The nutritional value of free-range versus cage-produced shell eggs has been a source of ongoing controversy in recent years. Many websites and other publications have touted the health benefits of eggs from free-range birds. However, the fact of the matter is that little scientific evidence exists to support this assertion. And a recent publication by Dr. Ken Anderson from North Carolina State University (Poultry Science 90:1600-1608, 2011) bears this out. Dr. Anderson looked at the fat, cholesterol, and vitamin content of eggs from free-range birds versus conventional cage birds. And his data indicated no difference in the cholesterol content of the eggs (163 mg per large egg for the caged birds; 165 mg per large egg for free-range birds). Similarly, the vitamin A and E content of the eggs were not affected by the conditions to which the birds were exposed. In fact, the total fat content of the free-range birds’ eggs was actually higher than that of the caged birds (the authors hypothesized that this may have been due to the relatively high-fat insects that the free-range hens had access to). A recent study in Europe (Hidalgo et al., Food Chem 106:1031-1038, 2008) demonstrated similar results (free-range eggs no better than caged hen eggs).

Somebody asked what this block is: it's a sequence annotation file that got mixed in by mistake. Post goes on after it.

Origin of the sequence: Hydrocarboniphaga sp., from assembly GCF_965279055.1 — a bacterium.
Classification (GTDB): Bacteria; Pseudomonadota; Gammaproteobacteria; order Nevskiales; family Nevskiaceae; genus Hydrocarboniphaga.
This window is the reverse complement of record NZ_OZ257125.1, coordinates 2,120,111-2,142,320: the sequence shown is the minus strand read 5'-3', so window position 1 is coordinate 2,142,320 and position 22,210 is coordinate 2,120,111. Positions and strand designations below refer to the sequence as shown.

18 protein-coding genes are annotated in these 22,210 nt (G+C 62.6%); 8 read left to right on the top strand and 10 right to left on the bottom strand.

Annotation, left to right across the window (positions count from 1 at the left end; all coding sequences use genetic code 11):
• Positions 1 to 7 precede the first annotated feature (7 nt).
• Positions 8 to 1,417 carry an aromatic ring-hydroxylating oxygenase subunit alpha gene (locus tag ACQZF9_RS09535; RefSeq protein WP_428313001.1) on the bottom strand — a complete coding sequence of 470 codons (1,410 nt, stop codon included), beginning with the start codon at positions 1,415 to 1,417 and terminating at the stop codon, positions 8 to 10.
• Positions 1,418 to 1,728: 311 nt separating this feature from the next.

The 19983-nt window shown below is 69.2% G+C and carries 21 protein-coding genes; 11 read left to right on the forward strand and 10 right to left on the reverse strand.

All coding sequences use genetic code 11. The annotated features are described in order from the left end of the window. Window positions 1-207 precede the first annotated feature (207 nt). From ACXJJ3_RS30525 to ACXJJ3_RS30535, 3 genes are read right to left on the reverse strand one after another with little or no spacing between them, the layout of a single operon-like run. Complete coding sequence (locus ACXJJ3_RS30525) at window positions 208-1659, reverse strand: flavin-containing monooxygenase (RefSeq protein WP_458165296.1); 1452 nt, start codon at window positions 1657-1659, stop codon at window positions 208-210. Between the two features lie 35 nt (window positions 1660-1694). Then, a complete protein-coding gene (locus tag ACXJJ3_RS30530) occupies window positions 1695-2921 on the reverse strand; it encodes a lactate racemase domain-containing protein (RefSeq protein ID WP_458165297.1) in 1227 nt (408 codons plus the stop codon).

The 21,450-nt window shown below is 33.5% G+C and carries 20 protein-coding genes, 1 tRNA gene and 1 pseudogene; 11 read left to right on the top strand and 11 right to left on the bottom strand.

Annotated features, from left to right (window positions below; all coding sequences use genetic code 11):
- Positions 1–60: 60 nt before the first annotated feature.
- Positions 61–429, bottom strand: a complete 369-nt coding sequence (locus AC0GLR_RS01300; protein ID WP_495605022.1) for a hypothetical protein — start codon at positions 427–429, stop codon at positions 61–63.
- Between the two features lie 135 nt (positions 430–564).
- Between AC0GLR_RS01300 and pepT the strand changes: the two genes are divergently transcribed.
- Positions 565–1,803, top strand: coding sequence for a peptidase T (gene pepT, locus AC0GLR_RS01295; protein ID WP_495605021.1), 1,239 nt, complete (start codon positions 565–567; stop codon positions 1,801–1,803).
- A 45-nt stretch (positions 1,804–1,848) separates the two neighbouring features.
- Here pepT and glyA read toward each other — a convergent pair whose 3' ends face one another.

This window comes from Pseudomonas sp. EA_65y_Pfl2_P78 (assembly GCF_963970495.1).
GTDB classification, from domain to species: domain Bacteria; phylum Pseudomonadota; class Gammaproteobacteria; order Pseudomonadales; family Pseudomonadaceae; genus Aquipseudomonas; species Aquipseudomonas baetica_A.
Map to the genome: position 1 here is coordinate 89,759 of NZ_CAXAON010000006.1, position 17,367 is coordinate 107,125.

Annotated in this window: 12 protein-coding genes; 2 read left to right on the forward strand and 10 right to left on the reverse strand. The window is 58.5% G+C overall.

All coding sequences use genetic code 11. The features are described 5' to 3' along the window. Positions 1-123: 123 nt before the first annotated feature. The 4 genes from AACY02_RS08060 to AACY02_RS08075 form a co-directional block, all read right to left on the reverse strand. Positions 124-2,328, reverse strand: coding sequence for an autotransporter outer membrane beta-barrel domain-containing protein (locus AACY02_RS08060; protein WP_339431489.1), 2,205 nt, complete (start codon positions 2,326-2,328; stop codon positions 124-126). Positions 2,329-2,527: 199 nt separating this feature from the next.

No doubt that this debate will continue, largely because it is so tinged with emotion. But science, well done, is free of emotion. And current science doesn’t support the notion that the manner in which laying hens are raised can impact the nutritional quality of the eggs they produce. In fact, raising birds in a more controlled environment offers the ability to better control the diet, thus raising the potential for creating even more healthy egg products in the future.
To read more, please see the press release the Poultry Science Association put out with Ken Anderson. http://www.poultryscience.org/pr081511.asp?autotry=true&ULnotkn=true